Installing a bespoke conservatory or orangery is an exciting project but can also seem something of a challenge.
The planning process can sometimes be confusing for customers and to be honest, we do not blame you.
This can be a stressful time, but our unique service means that we take care of everything from start to finish, so all you have to do is sit back and relax while we do all the hard work.
The process seems much less daunting when you know exactly what to expect during construction, so we’ve created a quick guide to explain the planning process for a conservatory.
Planning Process For A Conservatory
To help make the process as uncomplicated and stress-free as possible, we’ve put together this step-by-step guide which includes top tips from experts and conservatory owners.
Choosing An Architect
Make sure you go with a local architect as you will most likely need to meet up a few times to discuss plans, design etc so we would recommend a local architect.
Choosing A Reputable Conservatory Builder
Some people like the bigger brands because of their consistency and experience.
Others prefer local firms for their more individual service.
If you go local, you’ll also have to decide whether to pick an independent conservatory firm or a local builder, who is likely to have a wider range of skills than simply building conservatories.
This may be good if your build is more complex or larger than average.
Make sure you shop around and always get at least three quotes.
If possible, use a firm recommended by a friend or family member, or get a local trustworthy trader with the help of Guild of Master Craftsmen.
The Guild of Master Craftsmen scheme recognises reputable traders who successfully pass a rigorous assessment process.
You’ll need to think about whether you go for a local or national firm.
It’s worth asking for details on exactly what is included in the quote, from installation to fittings.
This is so you don’t get any surprises later down the line.
Top tip: Be aware that some features, such as electrical sockets, TV aerial points and roof vents, can add to the price. Also, the material your conservatory is constructed from will influence temperature, light and maintenance issues – sometimes it’s worth spending a little bit more so your new conservatory is more comfortable to use.
Do you need planning permission to build a conservatory?
Conservatories generally don’t need planning permission and don’t have to comply with building regulations.
But this isn’t always the case, so make sure you’re clued-up on whether you need to go down those routes.
You’ll probably need planning permission if:
- Your home is in a conservation area, national park or designated Area of Outstanding Natural Beauty (AONB)
- The conservatory is not at ground level
- Your home is terraced or has already been extended the volume of your home will be increased by more than 15%, or 70 cubic metres (whichever is greater).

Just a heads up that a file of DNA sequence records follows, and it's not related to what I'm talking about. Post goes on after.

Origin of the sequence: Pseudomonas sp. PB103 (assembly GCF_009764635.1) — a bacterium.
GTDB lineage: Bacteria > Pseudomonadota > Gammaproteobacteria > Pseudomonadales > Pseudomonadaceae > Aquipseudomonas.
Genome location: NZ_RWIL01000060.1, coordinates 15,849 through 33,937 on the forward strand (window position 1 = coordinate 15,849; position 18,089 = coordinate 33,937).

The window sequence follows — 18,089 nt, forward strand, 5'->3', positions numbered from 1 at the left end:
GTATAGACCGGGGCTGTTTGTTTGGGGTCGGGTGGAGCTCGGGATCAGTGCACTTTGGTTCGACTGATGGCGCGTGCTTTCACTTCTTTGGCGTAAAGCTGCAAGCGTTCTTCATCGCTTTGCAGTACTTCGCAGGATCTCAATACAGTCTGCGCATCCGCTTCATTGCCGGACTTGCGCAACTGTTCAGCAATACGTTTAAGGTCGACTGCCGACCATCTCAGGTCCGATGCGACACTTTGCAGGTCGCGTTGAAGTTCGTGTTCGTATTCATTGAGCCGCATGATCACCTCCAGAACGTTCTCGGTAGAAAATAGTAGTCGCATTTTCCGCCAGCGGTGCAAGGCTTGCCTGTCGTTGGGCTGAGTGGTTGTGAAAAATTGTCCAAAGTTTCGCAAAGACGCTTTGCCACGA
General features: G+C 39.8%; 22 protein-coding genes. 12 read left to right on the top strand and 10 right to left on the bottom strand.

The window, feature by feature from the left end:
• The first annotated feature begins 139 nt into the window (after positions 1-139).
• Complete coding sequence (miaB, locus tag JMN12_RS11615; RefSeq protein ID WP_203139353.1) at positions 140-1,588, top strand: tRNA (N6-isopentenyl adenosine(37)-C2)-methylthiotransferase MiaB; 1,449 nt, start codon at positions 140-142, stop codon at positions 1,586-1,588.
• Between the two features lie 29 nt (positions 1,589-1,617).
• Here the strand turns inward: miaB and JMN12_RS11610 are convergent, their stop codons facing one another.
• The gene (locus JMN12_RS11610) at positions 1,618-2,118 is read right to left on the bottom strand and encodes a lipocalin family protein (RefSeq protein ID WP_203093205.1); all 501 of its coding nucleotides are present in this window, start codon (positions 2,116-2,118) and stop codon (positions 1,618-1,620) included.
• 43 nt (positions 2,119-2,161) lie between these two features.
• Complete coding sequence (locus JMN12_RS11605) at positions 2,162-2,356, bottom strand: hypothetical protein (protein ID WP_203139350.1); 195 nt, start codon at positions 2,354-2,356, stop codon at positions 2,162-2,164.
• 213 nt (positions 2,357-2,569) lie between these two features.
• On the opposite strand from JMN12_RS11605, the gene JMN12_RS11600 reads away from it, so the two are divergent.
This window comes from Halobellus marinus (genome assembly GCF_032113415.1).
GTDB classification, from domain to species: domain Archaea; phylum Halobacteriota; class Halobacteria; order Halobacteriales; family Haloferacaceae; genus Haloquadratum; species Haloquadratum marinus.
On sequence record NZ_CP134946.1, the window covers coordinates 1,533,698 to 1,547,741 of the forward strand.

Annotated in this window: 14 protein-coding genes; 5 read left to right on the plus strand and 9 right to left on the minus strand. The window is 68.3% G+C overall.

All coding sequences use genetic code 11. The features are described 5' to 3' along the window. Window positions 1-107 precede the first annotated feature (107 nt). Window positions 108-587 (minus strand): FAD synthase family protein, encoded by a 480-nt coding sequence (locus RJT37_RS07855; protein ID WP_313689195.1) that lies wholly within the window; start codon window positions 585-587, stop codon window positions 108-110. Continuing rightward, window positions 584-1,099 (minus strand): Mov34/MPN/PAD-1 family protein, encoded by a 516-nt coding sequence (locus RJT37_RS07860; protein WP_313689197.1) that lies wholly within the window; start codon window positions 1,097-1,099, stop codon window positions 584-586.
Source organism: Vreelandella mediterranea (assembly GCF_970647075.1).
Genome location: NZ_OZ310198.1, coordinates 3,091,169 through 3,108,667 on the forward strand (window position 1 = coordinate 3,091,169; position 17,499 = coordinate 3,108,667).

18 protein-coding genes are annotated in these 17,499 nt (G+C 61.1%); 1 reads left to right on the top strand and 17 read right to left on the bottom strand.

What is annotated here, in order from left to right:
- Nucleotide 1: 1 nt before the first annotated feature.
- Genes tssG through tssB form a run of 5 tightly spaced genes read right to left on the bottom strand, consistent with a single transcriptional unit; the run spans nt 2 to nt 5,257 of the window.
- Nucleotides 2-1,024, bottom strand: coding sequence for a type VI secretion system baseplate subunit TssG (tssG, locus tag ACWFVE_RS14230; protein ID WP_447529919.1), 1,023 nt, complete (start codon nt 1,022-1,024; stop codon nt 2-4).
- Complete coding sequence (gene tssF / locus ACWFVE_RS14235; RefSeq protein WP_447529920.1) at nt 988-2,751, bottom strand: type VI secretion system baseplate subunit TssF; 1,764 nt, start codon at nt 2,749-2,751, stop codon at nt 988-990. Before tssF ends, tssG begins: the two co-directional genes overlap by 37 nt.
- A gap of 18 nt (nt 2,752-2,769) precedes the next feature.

If you do need planning permission, you’ll need to allow extra time (around eight weeks) and money.
Remember to check with an architect whether your quote includes the cost of applying for planning permission.
Conservatories are technically classed as ‘non-habitable dwellings’.
But if you want something more useable – for example, if you plan to open up the back of your home to create a large open-plan kitchen – you’ll need to think about building regulations.
Building regulations usually do not apply if your conservatory is:
- separated from your home by an external door
- Under 30sq.m in floor area
- Single storey at ground floor level
- Glazed in compliance with building regulations and British Standards (ask for confirmation of this from your installer)
- Not within 1 metre of a boundary wall
- Fitted with a roof that is at least 75% glazed and walls that are 50% glazed
If you do need to comply with building regulations, you’ll need to make sure the work is checked by your local authority or a privately appointed approved inspector.
Make sure you check whether your installer will arrange this or if it’s your responsibility.
Issues with planning permission, building regulations and problems cropping up during construction are at risk of adding delays – and costs – to your build.
Building Your Conservatory
Typical conservatories take between three and six weeks to build, including all snagging and finishing off.
Larger conservatories could last around eight weeks.
Construction work will usually begin with the base, and tends to involve builders being on site for about about three – five days.
How disruptive will it be?
You’ll probably want to meet the team on the first day, but a reputable company shouldn’t need you to be at home for the duration of the work.
If side access is good, disruption should be minimal.
It helps if you have outside water and electrical facilities.
Be aware that your power supply may need to be switched off while the electrical work is done, and your garden may suffer some damage due to the number of people coming in and out.
Regardless of what stage you are at in the planning process for a conservatory, we would like to help you.
At LC Joinery, we cover every area of Fife, Edinburgh, Dundee, Falkirk, Perth & Angus so you can be sure we can assist your needs.
Get in touch with us today for a free quote.